The Space (Launches and Returns) Act 2018 (Cth) lays the foundations for Australia’s steadily growing local space industry by reducing barriers for local participants to launch their operations in Australia.
It’s been almost 54 years since the Treaty on Principles Governing the Activities of States in the Exploration and Use of Outer Space, including the Moon and other Celestial Bodies (the Outer Space Treaty) was made and provided the framework for the law of outer space in many countries, including Australia.
Australia’s space industry is now rapidly expanding – in part due to the increased attention, support and available government funding following the recent establishment of Australia’s Space Agency (the Agency), as well as advances in space technologies and the maturing base of industry participants involved in the space industry (including private sector entities, universities and start-ups).
The Australian Government has declared its commitment to Australia’s space industry, with its ambitious Australian Civil Space Strategy 2019-2028 aiming to triple the size of the industry to $12 billion by 2030. The Government’s 2020-21 budget also sets out a commitment of $1.3 billion to the Modern Manufacturing Initiative, and is expected make funding available to projects that help space industry manufacturers scale-up and continue to invest in new technologies.
Below, we explore the regulatory framework underpinning Australia’s space industry, and provide an overview of the key requirements when applying for an Australian launch permit.
Australia’s regulatory framework for space launches: an overview
The Space (Launches and Returns) Act 2018 (Cth) (Launches and Returns Act) amended the Space Activities Act 1998 and establishes the regulatory framework for launch activities in Australia – that is, activities involving the launch and return of objects which are to go into or come back from an area beyond 100 km above mean sea level and also now the launch of high power rockets below 100 km.
The Launches and Returns Act is supported by the Space (Launches and Returns) (General) Rules 2019 (General Rules), the Space (Launches and Returns) (High Power Rocket) Rules 2019 and the Space (Launches and Returns) (Insurance) Rules 2019 (collectively, the Rules) which provide further detail on application requirements for space activity approvals.
Together, the Launches and Returns Act and the Rules set out requirements for the licence, permit and authorisation processes for launch activities within Australia. In particular, they establish a regulatory framework for:
- launching a space object from a place in Australia;
- returning a space object to a place in Australia; and
- constructing and operating a (fixed or mobile) launch facility in Australia.
The regulatory framework has extraterritorial application to launches and returns outside of Australia where an Australian national holds a particular role of responsibility.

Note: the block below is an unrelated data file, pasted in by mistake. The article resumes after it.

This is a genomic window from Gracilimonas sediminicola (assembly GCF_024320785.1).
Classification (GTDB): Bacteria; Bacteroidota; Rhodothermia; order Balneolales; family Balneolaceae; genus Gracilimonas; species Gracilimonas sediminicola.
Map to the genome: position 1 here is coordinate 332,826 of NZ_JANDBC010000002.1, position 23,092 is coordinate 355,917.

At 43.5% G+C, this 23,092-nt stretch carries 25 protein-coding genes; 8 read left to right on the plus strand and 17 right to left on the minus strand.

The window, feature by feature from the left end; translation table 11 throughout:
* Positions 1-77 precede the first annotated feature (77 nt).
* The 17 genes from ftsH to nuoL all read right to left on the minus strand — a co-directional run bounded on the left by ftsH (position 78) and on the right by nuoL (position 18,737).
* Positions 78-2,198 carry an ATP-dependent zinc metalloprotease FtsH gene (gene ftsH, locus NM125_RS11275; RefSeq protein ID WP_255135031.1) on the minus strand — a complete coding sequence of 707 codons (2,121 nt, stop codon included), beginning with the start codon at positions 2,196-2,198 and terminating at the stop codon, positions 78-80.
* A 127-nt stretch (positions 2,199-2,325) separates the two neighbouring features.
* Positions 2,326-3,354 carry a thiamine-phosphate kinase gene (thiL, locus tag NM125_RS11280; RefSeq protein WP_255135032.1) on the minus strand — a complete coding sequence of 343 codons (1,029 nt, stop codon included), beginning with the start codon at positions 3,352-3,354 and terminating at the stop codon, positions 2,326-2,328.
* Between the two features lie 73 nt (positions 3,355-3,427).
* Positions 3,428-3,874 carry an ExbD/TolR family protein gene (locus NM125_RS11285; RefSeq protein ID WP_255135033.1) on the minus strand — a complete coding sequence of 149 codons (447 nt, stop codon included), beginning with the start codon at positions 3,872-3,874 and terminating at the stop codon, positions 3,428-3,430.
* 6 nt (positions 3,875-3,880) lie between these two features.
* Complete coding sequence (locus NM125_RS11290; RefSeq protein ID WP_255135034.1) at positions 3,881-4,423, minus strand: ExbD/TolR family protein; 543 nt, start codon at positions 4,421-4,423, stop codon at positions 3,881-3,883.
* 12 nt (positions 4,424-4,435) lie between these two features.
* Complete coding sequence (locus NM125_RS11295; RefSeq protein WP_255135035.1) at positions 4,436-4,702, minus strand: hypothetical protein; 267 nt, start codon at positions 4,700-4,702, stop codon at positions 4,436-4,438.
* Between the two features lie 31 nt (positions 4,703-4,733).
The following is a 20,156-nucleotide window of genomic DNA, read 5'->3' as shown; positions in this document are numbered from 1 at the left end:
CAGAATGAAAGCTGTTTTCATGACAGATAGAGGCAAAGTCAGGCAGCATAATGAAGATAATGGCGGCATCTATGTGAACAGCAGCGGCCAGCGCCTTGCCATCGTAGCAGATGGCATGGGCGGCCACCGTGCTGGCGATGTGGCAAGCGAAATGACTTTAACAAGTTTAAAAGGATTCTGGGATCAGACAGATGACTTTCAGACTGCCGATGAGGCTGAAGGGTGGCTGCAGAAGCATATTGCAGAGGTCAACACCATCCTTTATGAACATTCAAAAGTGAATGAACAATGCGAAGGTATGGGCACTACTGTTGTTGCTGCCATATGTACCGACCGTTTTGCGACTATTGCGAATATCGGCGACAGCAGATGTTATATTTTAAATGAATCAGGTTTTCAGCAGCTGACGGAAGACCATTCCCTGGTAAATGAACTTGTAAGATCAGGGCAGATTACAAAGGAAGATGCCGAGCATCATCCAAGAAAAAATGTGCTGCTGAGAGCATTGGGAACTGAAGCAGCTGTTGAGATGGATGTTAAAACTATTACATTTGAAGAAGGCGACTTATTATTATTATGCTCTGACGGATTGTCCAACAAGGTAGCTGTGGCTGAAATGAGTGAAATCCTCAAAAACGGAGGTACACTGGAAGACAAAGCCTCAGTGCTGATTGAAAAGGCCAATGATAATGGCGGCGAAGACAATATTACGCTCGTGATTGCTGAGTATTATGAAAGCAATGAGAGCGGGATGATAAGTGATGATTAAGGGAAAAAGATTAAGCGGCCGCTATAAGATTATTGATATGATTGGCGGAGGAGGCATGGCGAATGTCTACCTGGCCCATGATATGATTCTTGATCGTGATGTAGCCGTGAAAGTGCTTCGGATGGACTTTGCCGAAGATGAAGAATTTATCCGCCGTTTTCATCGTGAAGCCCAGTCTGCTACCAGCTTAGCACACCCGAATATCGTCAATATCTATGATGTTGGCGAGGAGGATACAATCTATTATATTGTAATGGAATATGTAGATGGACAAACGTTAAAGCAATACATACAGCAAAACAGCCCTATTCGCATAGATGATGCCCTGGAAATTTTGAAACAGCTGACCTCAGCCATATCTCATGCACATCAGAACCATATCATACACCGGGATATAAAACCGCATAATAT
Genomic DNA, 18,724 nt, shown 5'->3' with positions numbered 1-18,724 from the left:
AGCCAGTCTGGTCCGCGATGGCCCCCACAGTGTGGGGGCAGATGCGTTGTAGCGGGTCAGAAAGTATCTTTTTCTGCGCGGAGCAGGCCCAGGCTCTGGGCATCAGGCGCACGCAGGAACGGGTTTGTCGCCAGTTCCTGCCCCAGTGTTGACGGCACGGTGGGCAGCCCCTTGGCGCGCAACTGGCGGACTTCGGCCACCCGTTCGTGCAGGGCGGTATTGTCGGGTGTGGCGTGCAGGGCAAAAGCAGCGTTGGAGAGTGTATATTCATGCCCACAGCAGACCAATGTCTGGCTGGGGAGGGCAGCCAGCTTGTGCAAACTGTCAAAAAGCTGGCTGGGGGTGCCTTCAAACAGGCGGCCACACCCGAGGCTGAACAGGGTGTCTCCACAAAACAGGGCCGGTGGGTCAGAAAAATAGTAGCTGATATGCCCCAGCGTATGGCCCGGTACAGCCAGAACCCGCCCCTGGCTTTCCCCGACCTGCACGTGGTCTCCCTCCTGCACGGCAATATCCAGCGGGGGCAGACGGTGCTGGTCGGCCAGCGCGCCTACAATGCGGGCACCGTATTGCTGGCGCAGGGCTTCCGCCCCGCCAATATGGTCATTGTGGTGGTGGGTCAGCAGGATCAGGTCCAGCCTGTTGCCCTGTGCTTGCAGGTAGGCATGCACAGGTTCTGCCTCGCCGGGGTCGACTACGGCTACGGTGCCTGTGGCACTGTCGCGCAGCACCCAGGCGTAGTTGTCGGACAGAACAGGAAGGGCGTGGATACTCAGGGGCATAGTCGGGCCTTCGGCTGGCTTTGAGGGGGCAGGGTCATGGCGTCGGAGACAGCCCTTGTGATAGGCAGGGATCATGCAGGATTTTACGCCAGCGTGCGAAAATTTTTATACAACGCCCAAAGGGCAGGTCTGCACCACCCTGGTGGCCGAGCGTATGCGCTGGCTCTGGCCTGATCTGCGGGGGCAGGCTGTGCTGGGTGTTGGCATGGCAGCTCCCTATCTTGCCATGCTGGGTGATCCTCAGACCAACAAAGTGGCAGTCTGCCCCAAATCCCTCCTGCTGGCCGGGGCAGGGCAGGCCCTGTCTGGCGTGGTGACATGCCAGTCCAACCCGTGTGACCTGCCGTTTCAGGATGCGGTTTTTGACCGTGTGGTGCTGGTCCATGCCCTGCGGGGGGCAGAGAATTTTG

The new regulatory framework recognises the changes taking place in the industry, and aims to help participants realise the potential future growth by bringing the regulations in line with the advances in space technologies, lowering the barriers to entry and seeking to ensure innovation is not inhibited by regulation (while at the same time seeking to ensure the ongoing safety of space activities). To accord with international standards, the risk allocation under the Launches and Returns Act has also been significantly shifted to allocate more risk to the Commonwealth and reduce insurance requirements for applicants from not less than $750 million to not more than $100 million.
Australian launch permit requirements
Entities conducting launches of space objects must obtain a launch permit from the Agency. The Launches and Returns Act and General Rules establish eligibility criteria that applicants must satisfy. In particular, the Minister must be satisfied that:
- the person carrying out launch or return activities is competent to do so;
- the launch vehicle and flight path is effective and safe;
- the probability of the launch or return activities causing substantial harm to public safety or damage to property is low;
- there are no relevant security, defence or international relations reasons for which the permit should not be granted; and
- there is adequate planning to address any environmental impacts of the launch or return.
Various other detailed procedural and information requirements must be provided by the applicant in the permit application. For example:
- notice within the prescribed times to the Minister regarding confirmation of the launch dates, launch windows and planned launch trajectory or flight path;
- details about the applicant and their organisation, including descriptions of the organisational structure and the duties and responsibilities of individuals within the chain of command (e.g., those who would have authority or oversight over the launch vehicles communications, manufacturing or electronic systems);